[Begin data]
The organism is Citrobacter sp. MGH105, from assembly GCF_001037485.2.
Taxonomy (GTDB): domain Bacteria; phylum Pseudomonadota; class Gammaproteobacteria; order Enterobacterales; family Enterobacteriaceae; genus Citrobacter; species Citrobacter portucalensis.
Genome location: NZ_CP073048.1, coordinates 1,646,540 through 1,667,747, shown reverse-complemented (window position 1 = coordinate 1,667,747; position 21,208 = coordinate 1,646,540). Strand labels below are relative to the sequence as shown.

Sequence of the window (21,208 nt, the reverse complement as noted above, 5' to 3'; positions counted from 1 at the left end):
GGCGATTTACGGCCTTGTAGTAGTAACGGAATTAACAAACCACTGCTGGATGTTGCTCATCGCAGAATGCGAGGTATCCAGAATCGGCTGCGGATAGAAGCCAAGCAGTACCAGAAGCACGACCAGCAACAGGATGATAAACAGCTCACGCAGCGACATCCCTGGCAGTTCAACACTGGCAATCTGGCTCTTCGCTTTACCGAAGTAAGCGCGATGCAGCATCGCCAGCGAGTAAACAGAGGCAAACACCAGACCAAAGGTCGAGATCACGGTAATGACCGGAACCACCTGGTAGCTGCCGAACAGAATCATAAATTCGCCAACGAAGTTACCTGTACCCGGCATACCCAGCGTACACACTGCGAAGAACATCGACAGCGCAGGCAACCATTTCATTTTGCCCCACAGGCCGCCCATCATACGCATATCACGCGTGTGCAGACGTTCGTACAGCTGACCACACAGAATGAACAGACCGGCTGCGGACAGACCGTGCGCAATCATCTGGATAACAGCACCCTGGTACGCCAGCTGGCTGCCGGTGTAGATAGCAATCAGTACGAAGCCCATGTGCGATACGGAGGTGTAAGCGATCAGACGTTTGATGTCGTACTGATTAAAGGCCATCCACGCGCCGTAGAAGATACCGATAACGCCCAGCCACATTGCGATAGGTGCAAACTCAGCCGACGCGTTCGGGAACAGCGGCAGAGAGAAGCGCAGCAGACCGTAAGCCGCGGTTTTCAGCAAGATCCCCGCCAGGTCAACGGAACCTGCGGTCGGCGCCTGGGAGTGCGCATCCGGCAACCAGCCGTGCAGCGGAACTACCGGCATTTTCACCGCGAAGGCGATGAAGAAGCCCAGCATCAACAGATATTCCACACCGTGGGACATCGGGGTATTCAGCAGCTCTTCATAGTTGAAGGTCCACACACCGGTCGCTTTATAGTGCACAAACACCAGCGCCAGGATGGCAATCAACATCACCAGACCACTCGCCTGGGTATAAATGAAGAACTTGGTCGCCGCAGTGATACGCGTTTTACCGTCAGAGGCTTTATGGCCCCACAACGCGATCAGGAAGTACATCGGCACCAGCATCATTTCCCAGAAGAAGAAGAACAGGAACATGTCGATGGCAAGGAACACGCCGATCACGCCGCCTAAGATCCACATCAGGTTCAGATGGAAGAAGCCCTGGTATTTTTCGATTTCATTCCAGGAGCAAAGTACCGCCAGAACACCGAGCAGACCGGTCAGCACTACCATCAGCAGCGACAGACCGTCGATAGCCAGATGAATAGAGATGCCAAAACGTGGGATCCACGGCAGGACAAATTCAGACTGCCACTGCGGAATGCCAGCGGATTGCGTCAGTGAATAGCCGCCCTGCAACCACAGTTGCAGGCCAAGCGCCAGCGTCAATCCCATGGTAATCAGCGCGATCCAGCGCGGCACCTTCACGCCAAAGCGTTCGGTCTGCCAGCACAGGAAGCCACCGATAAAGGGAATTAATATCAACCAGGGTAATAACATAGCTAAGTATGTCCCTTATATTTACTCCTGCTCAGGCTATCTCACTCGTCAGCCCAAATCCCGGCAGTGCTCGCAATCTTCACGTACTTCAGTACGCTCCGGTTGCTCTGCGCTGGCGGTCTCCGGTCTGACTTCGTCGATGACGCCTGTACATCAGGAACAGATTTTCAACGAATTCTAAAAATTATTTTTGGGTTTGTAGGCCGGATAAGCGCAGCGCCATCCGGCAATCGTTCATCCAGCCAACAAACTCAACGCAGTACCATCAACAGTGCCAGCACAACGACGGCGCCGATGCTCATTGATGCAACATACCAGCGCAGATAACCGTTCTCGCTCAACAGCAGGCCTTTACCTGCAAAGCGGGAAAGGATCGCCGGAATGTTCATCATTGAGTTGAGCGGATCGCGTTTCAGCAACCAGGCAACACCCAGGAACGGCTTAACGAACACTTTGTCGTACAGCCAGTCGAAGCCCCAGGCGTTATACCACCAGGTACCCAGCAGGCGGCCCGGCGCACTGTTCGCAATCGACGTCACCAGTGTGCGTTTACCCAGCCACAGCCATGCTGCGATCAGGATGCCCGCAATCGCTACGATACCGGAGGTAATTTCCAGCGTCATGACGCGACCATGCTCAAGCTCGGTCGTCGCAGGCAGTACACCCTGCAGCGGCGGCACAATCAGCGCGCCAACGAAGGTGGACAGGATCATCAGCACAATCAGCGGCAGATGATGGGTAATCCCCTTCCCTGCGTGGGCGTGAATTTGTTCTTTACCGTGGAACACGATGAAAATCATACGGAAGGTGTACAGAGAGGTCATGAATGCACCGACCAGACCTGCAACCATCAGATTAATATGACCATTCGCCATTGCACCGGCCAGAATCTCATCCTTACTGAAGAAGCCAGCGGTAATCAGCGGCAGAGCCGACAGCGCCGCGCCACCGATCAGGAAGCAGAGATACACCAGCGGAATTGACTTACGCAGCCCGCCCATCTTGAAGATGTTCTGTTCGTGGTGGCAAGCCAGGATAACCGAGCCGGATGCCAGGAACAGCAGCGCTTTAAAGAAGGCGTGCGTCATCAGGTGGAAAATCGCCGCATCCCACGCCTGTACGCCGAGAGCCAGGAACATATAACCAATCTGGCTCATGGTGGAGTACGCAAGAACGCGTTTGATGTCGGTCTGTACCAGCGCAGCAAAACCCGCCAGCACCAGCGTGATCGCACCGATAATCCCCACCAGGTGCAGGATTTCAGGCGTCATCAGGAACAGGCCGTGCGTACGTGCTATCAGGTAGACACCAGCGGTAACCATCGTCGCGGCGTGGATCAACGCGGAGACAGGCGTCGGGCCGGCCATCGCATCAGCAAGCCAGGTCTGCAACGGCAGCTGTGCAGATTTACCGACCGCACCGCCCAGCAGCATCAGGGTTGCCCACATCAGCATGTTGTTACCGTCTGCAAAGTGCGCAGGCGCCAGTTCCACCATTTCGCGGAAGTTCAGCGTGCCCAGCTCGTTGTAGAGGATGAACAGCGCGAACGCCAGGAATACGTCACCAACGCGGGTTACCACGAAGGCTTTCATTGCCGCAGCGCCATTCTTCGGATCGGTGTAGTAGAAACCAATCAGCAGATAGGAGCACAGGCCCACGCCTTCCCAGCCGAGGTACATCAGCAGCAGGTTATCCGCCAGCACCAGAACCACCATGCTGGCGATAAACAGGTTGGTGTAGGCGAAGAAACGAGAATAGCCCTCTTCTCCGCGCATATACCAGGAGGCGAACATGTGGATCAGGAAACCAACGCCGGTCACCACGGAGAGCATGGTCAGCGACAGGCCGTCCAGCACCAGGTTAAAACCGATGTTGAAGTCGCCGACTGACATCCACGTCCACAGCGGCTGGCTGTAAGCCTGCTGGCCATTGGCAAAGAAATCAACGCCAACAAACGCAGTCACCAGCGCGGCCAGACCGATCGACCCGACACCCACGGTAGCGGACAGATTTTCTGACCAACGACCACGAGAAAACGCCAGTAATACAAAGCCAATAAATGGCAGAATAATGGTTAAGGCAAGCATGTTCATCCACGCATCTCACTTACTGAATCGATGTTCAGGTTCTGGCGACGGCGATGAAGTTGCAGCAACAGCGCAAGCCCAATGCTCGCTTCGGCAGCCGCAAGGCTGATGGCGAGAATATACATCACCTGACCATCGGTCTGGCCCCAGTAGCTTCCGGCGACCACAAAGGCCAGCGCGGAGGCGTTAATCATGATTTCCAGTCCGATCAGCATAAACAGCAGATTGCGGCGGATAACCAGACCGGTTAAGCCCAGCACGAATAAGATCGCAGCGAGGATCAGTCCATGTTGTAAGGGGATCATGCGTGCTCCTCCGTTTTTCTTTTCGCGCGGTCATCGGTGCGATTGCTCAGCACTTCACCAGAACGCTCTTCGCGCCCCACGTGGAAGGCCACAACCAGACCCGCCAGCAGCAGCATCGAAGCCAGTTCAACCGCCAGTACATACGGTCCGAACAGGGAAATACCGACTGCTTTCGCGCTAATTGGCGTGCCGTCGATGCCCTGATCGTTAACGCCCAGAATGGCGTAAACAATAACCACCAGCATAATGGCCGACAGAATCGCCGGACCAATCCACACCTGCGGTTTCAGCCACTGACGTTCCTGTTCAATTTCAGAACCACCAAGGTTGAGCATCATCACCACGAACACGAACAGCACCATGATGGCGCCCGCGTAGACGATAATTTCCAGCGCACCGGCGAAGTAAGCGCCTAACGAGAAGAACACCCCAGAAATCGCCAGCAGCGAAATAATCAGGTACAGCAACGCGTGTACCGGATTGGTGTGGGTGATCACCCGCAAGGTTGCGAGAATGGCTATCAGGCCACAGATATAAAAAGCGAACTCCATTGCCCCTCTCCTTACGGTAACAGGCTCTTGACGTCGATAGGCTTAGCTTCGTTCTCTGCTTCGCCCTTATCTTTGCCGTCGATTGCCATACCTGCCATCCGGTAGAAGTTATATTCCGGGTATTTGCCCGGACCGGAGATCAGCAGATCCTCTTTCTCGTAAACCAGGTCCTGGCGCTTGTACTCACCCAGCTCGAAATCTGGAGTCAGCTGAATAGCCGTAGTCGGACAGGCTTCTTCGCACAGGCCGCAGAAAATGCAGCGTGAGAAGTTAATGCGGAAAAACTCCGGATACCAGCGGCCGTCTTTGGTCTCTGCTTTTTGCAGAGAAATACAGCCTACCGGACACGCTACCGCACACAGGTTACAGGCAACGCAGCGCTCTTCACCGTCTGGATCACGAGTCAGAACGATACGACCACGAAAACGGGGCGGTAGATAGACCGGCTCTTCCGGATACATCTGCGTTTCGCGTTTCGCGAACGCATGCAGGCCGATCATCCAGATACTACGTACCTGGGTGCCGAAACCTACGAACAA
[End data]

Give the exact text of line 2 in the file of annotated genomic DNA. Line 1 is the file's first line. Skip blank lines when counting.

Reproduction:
Taxonomy (GTDB): domain Bacteria; phylum Pseudomonadota; class Gammaproteobacteria; order Enterobacterales; family Enterobacteriaceae; genus Citrobacter; species Citrobacter portucalensis.